Helping Students Become Independent Learners
A large part of homeschooling is learning how to learn and one of the greatest perks is helping your students become independent learners. Despite the task being rather daunting to some, fostering independent learning in your student will help both you and them in the future. It is worth the time you put in now!
Begin developing independent learning with baby steps. Simply give a simple assignment or a type of assignment they have been given many times before (copy work, handwriting, math facts, etc.) and ask them to continue to work on it while you walk away. You can even ask them to come get you when they are done and remind them that you will be expecting them at a certain time or in a particular amount of minutes. Do this for a few weeks. This will begin helping them to learn to keep working even when you aren’t sitting at the table or in the same room.
Do the same as above, but give two assignments or lengthen the time you will be out of the room or away from the table. Remind your student that you are trusting them to do their work while you are not directly supervising them, but that you will be available for questions. This is also a good time for developing independent learning skills such as holding questions until you return. I ask my girls to skip a question they have in the math facts page and move on to the next one. I quickly return and help with whatever is troubling them, but this is teaching them the ability to know something is hard yet be able to move on and return to the problem when the time comes.
Slowly introduce the idea of an assignment page or notebook. If your kids have had you hold their hands through all of their educational experiences until now, this is a huge deal. Take your time pushing them into bigger ways. At the moment, I give my kids an assignment page with all of the tasks they need to do during the week. We keep it in view on the table while they work and they are learning to check off the task when they’ve done it. They enjoy seeing their accomplishment as the week progresses. For some children, Monday mornings and their weekly work load might seem too daunting at first. In that case, give them a daily view. Eventually let them see the week view, too.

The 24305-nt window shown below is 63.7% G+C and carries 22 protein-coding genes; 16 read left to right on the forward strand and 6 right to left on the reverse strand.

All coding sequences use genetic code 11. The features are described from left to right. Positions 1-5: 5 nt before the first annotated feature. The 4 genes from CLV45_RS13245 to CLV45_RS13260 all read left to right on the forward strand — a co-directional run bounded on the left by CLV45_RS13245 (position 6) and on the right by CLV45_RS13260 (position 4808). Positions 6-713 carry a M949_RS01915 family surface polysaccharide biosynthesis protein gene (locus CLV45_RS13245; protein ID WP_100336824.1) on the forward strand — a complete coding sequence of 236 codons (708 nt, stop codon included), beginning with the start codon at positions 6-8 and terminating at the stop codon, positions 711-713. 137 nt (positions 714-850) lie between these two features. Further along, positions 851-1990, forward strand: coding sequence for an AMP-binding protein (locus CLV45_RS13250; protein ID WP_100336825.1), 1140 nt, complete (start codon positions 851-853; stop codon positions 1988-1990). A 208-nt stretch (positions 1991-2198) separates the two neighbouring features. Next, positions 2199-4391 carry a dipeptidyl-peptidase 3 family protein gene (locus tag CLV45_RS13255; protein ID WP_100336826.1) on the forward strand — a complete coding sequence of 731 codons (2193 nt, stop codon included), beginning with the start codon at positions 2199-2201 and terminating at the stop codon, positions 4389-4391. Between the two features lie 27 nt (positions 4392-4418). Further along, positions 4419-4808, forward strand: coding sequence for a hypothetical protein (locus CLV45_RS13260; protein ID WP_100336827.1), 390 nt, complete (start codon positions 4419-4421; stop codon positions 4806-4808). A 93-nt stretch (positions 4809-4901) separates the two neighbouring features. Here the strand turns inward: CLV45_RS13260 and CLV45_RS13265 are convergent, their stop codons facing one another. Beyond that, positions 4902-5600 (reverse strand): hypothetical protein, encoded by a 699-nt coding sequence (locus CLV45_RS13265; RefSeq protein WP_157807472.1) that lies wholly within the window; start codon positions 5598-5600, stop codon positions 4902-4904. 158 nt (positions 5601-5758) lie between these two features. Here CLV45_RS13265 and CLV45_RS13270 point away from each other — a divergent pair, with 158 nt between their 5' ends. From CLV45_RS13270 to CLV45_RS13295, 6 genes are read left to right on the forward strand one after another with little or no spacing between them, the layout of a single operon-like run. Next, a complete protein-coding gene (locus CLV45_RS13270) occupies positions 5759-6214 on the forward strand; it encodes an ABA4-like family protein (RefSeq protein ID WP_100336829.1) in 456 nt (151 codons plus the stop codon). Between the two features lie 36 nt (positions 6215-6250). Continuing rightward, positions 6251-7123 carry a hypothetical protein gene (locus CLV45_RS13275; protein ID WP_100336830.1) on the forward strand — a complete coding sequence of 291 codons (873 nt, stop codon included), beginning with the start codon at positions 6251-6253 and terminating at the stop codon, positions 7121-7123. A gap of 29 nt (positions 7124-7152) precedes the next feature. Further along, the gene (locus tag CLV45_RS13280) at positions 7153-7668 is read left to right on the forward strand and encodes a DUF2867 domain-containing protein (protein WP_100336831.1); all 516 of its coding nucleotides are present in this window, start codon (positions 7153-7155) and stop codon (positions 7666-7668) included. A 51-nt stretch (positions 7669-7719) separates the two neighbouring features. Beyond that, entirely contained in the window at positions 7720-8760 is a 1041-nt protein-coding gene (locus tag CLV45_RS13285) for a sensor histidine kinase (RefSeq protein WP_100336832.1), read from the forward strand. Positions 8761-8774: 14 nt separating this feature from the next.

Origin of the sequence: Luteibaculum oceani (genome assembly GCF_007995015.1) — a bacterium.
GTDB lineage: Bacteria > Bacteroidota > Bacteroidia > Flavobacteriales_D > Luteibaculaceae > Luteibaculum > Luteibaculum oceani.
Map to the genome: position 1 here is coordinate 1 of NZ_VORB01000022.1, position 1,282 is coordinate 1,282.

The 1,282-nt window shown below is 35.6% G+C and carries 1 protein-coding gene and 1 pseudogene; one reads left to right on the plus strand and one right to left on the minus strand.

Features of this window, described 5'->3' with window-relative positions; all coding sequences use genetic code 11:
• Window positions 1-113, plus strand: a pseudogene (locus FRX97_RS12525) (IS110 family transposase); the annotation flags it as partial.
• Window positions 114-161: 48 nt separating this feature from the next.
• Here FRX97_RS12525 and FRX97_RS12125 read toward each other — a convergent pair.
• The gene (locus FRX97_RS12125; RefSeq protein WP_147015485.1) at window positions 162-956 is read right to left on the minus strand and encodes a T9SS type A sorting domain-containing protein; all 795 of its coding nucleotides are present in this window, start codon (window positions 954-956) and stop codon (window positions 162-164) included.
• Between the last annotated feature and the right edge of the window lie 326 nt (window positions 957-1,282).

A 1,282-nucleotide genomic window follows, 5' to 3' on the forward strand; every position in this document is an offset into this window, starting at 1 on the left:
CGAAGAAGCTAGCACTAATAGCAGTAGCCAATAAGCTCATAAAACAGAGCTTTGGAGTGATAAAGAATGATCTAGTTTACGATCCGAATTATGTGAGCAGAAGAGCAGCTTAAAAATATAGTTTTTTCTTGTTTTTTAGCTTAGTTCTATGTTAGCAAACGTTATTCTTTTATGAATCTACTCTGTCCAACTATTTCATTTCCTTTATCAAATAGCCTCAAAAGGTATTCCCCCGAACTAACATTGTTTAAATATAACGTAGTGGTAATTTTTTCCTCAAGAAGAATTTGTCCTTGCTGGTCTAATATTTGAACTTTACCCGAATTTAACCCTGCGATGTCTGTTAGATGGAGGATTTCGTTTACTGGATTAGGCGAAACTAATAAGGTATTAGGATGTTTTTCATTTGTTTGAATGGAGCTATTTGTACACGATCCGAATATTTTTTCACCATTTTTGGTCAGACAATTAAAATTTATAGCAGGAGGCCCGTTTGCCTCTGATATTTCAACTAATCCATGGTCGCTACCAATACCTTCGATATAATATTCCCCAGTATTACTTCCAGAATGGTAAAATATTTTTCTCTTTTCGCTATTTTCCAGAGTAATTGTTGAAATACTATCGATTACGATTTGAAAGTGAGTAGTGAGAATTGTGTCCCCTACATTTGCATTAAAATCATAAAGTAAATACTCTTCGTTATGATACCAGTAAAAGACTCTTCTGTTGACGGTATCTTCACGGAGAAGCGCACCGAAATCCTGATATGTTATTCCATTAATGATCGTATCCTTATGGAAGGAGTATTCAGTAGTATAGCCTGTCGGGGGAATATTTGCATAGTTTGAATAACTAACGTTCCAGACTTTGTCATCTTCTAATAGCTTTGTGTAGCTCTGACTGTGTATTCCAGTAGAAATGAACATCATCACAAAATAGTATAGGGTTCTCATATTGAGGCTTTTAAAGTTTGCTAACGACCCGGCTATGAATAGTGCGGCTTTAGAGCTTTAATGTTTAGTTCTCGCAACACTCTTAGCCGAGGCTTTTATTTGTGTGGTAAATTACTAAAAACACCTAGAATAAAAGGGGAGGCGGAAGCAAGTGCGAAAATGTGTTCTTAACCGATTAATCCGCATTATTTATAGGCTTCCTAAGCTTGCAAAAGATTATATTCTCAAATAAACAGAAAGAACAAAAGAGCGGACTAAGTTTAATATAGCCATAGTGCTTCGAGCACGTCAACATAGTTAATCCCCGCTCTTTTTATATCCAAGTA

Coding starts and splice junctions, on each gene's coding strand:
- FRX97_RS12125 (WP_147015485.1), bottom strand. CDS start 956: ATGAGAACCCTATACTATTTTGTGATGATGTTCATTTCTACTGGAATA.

A friend of mine gives her kids a clipboard with all sorts of random check-off boxes for each subject, chore, extra-curricular, and personal tasks they have to accomplish over the course of the week. She gives her kids authority to do it all in whatever order or speed they wish. She has found that sometimes they want to mix it up a little and do all of the math for the week in one day. Her kids decorate their assignment page and have fun locating all of the boxes throughout the week. She keeps the pages as part of her record system for year-end reviews.
As the kids get into middle and high school grades, let them see how you plan the year or semester. Give them a chance to help you sort out the number of lessons per textbook and decide how much they need to complete each week in order to finish by the time the school year ends. This is a great way of giving older children a little more authority (with your veto power, of course) in their academics. You can help them to manage their time now and imagine how good at it they will be in college, trade school, or the work force in the future!
Encouraging independent learning allows for our kids to manage their time and to develop a work ethic early in life, which will be a valuable asset to them in the future.